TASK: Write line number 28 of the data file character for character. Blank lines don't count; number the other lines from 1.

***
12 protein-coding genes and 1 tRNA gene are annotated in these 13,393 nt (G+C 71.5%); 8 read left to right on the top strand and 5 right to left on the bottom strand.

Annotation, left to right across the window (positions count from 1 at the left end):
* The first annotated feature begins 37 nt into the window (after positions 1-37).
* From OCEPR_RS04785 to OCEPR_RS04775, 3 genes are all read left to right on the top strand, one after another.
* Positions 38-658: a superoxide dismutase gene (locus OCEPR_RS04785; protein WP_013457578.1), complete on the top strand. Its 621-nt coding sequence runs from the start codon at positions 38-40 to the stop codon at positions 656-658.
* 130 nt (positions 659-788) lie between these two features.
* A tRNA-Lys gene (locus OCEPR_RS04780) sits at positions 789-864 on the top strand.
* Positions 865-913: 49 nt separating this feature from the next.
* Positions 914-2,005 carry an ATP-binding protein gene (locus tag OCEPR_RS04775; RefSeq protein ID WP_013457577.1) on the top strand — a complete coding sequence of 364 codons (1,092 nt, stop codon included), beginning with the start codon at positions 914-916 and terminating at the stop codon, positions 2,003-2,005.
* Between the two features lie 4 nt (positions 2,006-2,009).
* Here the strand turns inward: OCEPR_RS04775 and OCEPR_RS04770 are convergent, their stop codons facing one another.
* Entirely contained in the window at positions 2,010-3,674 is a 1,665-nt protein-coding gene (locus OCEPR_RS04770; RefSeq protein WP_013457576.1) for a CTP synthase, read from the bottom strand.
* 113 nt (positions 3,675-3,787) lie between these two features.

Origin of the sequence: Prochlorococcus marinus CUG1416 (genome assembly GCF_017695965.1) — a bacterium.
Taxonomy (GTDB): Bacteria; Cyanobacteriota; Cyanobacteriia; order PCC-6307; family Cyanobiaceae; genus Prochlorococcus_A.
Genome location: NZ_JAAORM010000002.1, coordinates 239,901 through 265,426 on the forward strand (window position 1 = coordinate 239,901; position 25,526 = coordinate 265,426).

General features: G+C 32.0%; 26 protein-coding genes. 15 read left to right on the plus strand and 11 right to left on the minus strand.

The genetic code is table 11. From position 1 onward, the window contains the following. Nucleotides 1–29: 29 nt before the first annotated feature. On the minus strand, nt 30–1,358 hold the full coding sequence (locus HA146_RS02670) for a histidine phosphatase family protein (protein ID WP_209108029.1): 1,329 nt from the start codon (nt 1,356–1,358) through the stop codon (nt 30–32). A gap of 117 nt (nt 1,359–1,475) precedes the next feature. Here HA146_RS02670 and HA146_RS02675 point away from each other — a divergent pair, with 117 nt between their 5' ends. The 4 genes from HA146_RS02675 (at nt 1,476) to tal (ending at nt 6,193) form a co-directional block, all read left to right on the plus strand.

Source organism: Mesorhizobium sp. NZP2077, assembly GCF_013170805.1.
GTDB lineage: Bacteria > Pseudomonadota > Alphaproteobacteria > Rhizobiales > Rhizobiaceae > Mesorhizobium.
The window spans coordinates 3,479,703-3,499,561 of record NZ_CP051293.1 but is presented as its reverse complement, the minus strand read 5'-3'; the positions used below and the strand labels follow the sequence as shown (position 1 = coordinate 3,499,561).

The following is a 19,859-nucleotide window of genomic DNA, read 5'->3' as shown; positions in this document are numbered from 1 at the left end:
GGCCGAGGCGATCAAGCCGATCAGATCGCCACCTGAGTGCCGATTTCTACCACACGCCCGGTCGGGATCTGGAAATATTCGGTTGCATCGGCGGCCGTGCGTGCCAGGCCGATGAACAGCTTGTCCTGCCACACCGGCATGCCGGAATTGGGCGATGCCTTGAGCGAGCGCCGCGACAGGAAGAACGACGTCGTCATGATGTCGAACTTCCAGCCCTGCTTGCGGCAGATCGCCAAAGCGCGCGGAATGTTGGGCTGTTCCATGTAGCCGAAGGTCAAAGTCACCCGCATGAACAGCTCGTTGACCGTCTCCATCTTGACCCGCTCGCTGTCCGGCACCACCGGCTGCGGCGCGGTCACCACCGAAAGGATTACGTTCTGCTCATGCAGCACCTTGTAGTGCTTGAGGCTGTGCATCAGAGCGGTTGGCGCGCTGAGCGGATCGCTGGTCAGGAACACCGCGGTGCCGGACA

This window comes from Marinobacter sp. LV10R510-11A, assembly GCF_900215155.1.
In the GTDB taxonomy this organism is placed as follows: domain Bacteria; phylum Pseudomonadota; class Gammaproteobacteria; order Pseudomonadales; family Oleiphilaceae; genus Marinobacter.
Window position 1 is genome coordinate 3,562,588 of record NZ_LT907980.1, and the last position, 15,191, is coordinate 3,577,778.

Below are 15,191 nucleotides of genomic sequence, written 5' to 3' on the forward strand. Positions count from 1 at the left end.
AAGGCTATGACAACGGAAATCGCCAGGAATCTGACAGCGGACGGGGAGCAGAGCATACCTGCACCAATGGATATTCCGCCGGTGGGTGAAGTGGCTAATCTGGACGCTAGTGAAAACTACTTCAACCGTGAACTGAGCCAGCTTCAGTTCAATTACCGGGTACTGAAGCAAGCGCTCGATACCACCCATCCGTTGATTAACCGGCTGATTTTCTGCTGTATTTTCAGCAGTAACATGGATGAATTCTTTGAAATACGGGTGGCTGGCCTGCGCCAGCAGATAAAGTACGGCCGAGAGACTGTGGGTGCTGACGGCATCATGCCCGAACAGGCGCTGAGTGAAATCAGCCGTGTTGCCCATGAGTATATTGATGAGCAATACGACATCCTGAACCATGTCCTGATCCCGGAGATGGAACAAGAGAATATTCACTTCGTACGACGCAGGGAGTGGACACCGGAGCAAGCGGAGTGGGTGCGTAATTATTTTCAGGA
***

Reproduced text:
AAGGCTATGACAACGGAAATCGCCAGGAATCTGACAGCGGACGGGGAGCAGAGCATACCTGCACCAATGGATATTCCGCCGGTGGGTGAAGTGGCTAATCTGGACGCTAGTGAAAACTACTTCAACCGTGAACTGAGCCAGCTTCAGTTCAATTACCGGGTACTGAAGCAAGCGCTCGATACCACCCATCCGTTGATTAACCGGCTGATTTTCTGCTGTATTTTCAGCAGTAACATGGATGAATTCTTTGAAATACGGGTGGCTGGCCTGCGCCAGCAGATAAAGTACGGCCGAGAGACTGTGGGTGCTGACGGCATCATGCCCGAACAGGCGCTGAGTGAAATCAGCCGTGTTGCCCATGAGTATATTGATGAGCAATACGACATCCTGAACCATGTCCTGATCCCGGAGATGGAACAAGAGAATATTCACTTCGTACGACGCAGGGAGTGGACACCGGAGCAAGCGGAGTGGGTGCGTAATTATTTTCAGGA